by Alice Munro
Knopf, 2013. 319 pgs. Fiction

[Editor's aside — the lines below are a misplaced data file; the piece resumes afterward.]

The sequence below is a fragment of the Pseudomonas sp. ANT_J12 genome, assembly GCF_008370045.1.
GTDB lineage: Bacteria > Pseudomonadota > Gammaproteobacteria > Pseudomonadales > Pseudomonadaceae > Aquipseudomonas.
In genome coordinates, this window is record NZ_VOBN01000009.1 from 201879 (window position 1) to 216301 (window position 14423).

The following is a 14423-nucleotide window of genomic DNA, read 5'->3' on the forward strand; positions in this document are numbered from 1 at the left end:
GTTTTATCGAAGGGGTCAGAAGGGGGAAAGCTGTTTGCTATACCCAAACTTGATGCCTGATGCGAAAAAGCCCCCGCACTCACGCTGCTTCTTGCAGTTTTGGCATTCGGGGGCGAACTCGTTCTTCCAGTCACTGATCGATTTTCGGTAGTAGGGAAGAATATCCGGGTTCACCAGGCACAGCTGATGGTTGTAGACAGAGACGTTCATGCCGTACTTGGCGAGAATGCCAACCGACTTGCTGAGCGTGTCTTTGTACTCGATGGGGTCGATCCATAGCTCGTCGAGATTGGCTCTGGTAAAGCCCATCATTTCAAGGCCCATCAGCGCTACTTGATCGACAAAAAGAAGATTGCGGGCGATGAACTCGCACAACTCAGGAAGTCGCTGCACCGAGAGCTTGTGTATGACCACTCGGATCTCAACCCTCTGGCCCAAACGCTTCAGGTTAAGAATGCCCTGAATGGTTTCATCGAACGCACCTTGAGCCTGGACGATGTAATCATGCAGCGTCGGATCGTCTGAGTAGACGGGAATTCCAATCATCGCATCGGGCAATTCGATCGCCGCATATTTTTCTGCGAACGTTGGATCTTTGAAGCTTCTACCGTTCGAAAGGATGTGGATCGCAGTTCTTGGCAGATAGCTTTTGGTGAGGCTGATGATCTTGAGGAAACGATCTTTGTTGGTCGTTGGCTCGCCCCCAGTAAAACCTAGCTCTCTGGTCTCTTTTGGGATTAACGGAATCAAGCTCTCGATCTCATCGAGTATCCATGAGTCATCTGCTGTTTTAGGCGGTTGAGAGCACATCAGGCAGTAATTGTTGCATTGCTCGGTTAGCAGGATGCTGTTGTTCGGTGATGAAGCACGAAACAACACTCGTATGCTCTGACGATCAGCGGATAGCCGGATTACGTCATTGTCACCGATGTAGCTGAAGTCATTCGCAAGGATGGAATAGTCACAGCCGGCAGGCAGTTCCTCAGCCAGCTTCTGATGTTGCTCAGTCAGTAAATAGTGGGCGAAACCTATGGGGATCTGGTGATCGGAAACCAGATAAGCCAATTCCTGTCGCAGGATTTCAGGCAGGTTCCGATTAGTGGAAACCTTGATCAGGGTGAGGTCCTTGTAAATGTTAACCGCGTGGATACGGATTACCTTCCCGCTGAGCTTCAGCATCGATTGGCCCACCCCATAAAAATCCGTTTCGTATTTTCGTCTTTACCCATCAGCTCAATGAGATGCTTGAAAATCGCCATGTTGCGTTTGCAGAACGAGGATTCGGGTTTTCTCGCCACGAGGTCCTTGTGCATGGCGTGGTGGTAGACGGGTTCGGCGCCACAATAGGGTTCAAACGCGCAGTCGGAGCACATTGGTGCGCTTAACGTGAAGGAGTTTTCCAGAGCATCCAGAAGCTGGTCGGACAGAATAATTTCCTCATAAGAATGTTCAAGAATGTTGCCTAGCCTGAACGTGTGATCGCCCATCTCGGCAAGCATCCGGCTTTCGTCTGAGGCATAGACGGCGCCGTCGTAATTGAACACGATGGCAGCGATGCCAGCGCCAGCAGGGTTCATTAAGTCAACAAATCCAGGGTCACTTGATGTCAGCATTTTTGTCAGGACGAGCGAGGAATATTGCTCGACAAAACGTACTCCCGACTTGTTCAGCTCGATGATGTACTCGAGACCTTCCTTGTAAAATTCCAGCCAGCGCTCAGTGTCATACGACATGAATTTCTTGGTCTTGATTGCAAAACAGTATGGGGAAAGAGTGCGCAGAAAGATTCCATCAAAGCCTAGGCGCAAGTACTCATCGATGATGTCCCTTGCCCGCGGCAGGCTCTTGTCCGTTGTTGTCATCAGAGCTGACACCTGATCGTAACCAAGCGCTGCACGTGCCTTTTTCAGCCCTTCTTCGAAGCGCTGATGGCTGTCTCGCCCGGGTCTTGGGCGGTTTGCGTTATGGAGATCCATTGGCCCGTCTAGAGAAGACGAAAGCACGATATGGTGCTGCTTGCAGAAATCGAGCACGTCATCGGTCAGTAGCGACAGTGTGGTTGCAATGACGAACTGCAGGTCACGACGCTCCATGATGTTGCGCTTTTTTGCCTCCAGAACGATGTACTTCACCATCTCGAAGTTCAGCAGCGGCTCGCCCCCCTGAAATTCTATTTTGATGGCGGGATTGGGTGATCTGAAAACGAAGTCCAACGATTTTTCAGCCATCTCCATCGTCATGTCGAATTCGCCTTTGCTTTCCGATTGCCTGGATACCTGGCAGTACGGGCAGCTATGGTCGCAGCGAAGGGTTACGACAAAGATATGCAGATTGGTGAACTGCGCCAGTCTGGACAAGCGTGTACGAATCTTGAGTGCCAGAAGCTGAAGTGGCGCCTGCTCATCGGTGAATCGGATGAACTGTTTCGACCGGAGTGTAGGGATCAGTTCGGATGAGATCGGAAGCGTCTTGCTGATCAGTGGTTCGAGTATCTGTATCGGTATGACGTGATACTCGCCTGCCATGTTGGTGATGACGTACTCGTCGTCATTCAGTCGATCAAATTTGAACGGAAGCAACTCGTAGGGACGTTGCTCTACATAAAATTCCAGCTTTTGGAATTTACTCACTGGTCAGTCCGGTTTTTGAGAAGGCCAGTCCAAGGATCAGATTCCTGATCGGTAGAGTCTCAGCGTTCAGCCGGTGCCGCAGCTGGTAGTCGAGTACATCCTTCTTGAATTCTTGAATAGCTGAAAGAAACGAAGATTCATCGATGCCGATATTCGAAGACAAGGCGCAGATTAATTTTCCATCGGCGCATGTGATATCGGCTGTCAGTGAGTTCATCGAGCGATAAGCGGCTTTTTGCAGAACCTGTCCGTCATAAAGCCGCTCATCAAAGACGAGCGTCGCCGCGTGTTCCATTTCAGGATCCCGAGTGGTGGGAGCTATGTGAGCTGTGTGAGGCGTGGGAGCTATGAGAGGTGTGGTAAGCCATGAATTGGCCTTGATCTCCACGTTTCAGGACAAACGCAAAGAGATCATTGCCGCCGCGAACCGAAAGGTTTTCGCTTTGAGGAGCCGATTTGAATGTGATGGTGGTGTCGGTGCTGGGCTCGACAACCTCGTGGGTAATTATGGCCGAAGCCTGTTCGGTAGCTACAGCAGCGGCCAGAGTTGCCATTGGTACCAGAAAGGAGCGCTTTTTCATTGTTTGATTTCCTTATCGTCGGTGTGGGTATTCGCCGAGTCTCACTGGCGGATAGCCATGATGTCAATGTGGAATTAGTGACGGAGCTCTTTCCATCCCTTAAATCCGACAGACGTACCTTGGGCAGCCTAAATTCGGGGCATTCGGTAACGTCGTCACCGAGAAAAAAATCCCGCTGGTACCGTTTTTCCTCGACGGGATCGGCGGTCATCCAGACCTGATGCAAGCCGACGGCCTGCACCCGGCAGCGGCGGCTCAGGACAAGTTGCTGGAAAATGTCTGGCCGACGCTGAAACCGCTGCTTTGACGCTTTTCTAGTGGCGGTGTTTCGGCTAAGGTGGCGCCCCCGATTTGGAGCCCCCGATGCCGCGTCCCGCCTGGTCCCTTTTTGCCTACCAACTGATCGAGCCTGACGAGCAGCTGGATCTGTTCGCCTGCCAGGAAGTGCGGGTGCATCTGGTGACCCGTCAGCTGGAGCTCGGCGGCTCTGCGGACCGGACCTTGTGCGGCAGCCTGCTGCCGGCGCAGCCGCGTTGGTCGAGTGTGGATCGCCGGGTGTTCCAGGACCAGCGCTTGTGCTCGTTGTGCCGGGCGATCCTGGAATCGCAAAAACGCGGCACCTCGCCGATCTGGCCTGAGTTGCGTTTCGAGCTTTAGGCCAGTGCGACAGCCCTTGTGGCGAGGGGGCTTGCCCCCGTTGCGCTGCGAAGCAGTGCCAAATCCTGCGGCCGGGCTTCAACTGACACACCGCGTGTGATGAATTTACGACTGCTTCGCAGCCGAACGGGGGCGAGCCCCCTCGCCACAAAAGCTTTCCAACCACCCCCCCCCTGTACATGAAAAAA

The Nobel Prize Committee for Literature has made it abundantly clear that the prize is unlikely to go to an American in the foreseeable future, shallow and self-serving as we are. Fortunately, they did not exclude Canadians and Alice Munro won this year's award to great and well-deserved acclaim. Though this collection sounds and looks like it might be a sentimental collection about the joys of living, it is anything but. "Dear" in this title often means costly - almost more than one can afford. Again and again her low-key, commonplace characters manage to destroy their own happiness or avoid it instinctively, for fear of the responsibility or for fear of losing the lives they know, happy or not. In "Amundsen," a young woman travels to a tuberculosis sanatorium where against all odds she may have found her true love--or not. "Haven" recounts the miserable life of a woman whose husband makes their home anything but a haven. The last four stories of the book are reflective of, and perhaps derived from, Munro's own life. A sort of benediction, since she has announced her retirement from writing. But maybe not--though tired of the solitary writer's life, she still gets "ideas."